In just two decades, the value of UK exports to China has risen from £600,000 to £12.5 billion. Similar increases have occurred for UK exports to other emerging economies too. Secretary of State for International Development, Justine Greening, speaking at a ONE event on the February 7 2013 believes this is evidence that international development benefits the UK, and our investments overseas will continue to increase wealth, prosperity and security at home. Putting aside the reasons why the UK should stand firm behind its commitment of 0.7% of UK national income to overseas aid, she outlined where the Department for International Development (DFID) is having impact and where they can do more.
Great strides have been made in reducing poverty and hunger. 500 million people have escaped poverty in the last five years and global mortality for young children has almost halved in the last 20. Since the coalition has come to power, better nutrition has been delivered to 2.7 million women and children and better access to clean drinking water to 2 million people. By the end of their term over 11 million people will receive better nutrition but more can be done. Childhood mortality may have decreased across the globe but less progress has been made in Africa and South Asia, where the under-five death rate accounts for 80% of the world total. So what will DFID be doing to address this?
At the core of DFID's work is the goal of mass poverty reduction and while humanitarian aid is certainly part of this picture (the UK have doubled humanitarian aid to Syria recently) so too is investing in human capital such as healthcare and education, and promoting greater economic development. Indeed, one priority Justine Greening outlined for the future of DFID was to drive economic development and growth, particularly that which leads to job creation, alongside improvements in basic services. Where economic growth is sustained above 3% per annum poverty reduction always occurs.
In the coming months DFID will produce a fresh strategy on economic development. This will include how DFID will support British business to invest responsibly in developing countries and how they will remove barriers to investing in Africa and other developing countries. As Greening noted sustainable public services rely on a private sector that creates wealth and taxes but we must ensure private investment is responsible. I hope that the agricultural sector will also feature in DFID's plans, given that agricultural growth is twice as effective in reducing poverty as other sectors.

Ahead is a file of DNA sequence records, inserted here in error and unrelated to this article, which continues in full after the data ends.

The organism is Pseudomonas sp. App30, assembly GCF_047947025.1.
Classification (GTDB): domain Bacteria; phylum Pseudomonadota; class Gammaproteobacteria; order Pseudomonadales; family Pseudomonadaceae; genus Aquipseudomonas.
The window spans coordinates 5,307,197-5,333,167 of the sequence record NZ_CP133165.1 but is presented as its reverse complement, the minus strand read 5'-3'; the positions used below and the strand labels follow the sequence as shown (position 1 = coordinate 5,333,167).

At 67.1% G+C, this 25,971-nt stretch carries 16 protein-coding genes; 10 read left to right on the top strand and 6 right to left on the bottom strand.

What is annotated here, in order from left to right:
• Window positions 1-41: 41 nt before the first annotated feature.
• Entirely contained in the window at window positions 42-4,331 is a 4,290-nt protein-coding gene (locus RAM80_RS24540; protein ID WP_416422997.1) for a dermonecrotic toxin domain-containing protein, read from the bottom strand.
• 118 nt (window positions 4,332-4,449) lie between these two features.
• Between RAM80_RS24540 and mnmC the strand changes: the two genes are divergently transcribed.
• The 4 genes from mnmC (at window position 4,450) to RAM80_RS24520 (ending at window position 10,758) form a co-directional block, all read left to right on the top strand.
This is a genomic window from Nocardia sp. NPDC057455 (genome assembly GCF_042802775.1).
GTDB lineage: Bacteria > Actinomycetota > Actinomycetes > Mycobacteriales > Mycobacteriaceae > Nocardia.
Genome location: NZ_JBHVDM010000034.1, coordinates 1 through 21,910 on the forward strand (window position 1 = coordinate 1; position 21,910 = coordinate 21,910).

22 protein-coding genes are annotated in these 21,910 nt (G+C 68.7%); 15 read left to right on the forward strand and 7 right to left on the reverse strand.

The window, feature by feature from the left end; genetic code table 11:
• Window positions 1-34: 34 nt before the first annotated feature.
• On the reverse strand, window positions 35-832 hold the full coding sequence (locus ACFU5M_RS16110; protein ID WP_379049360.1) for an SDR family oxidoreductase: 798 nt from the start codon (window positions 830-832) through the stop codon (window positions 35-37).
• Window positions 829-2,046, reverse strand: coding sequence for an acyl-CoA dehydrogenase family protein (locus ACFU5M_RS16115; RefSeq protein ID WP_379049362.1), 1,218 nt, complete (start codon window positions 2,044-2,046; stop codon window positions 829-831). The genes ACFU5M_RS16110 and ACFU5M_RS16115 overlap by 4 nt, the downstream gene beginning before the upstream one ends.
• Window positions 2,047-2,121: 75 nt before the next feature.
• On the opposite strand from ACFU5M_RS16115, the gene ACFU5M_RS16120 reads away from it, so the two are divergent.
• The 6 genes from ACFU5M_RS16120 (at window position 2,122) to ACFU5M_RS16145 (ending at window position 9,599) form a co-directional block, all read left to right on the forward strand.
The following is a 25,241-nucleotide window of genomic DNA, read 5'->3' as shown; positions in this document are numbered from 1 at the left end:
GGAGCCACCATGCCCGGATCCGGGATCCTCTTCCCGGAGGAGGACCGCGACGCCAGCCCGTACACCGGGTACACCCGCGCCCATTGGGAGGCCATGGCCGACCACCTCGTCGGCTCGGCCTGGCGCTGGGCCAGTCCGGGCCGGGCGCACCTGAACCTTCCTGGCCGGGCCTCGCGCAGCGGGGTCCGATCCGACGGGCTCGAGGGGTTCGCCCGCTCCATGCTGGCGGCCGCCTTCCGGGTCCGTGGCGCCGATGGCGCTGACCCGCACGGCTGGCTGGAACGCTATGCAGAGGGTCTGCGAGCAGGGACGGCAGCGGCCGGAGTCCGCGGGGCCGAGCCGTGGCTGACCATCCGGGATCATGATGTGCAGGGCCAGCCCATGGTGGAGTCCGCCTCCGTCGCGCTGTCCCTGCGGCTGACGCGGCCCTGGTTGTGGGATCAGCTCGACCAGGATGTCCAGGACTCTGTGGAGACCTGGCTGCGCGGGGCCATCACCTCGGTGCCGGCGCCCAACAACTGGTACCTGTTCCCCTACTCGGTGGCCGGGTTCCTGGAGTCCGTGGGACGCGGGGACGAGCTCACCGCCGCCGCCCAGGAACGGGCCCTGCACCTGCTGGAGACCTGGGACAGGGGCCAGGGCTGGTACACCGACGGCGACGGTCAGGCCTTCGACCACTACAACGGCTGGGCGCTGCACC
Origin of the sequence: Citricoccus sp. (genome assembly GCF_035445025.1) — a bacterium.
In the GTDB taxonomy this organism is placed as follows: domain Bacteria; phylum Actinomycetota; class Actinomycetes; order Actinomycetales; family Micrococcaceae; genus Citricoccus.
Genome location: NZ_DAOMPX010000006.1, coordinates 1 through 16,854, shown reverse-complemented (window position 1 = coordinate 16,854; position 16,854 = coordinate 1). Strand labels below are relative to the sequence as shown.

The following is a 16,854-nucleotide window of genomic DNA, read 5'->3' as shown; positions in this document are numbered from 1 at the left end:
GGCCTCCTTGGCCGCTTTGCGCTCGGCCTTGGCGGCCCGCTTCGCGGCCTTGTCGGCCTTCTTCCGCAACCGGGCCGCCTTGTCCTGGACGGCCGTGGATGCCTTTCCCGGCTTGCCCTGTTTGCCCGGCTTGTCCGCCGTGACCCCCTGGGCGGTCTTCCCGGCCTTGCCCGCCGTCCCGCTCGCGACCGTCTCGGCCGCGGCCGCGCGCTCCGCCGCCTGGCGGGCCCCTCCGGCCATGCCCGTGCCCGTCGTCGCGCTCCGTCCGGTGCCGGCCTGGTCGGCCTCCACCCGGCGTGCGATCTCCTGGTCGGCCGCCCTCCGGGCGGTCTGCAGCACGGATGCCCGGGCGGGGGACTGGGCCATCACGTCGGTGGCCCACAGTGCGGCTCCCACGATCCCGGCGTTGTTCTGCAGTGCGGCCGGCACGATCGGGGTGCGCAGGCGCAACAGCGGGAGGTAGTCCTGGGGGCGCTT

Enabling economic development if sustainable and equitable can only be a good thing but DFID's help does not come without conditions. Namely they work only in countries that are on the 'right' development pathway, free from corruption and human rights violations. DFID's exit from Uganda and Rwanda are evidence of this. On the other hand the Greening stated a need to work in fragile states or as Paul Collier calls them the 'bottom billion', irrespective of terrorism or piracy. And indeed DFID will be working with the Ministry of Defence (MOD) to target these countries more effectively.
Another priority, and one that I and my colleagues at Agriculture for Impact are passionate about, is driving forward the women and girls agenda alongside the Foreign & Commonwealth Office (FCO). The Girls Education Fund, instituted by former Secretary of State Andrew Mitchell, helped 1 million more girls go to school. DFID will continue this work as well as seek to champion women's rights at the highest levels of developing country government.
Alongside these, value for money, transparency and technology were also priorities. She acknowledged that growth that reduces poverty is not assured and requires rule of law, property rights, stability, a pro-business environment and job creation if we are to see a demographic dividend. Democracy, accountability and free press combine to create better governance, just one part of the 'golden thread' described by David Cameron that applies to all countries not just those undergoing development. The themes of tax, trade and transparency are related to this and will be key themes for the UK's Presidency of the G8 in 2013. While DFID is the most transparent aid agency in the world they believe they can do more to ensure all aid flows can be tracked from source to recipient.
Great strides have been made and great plans are underway in DFID. Now we need to ensure these plans are sustainable, beneficial to the majority of the poor, and have impact.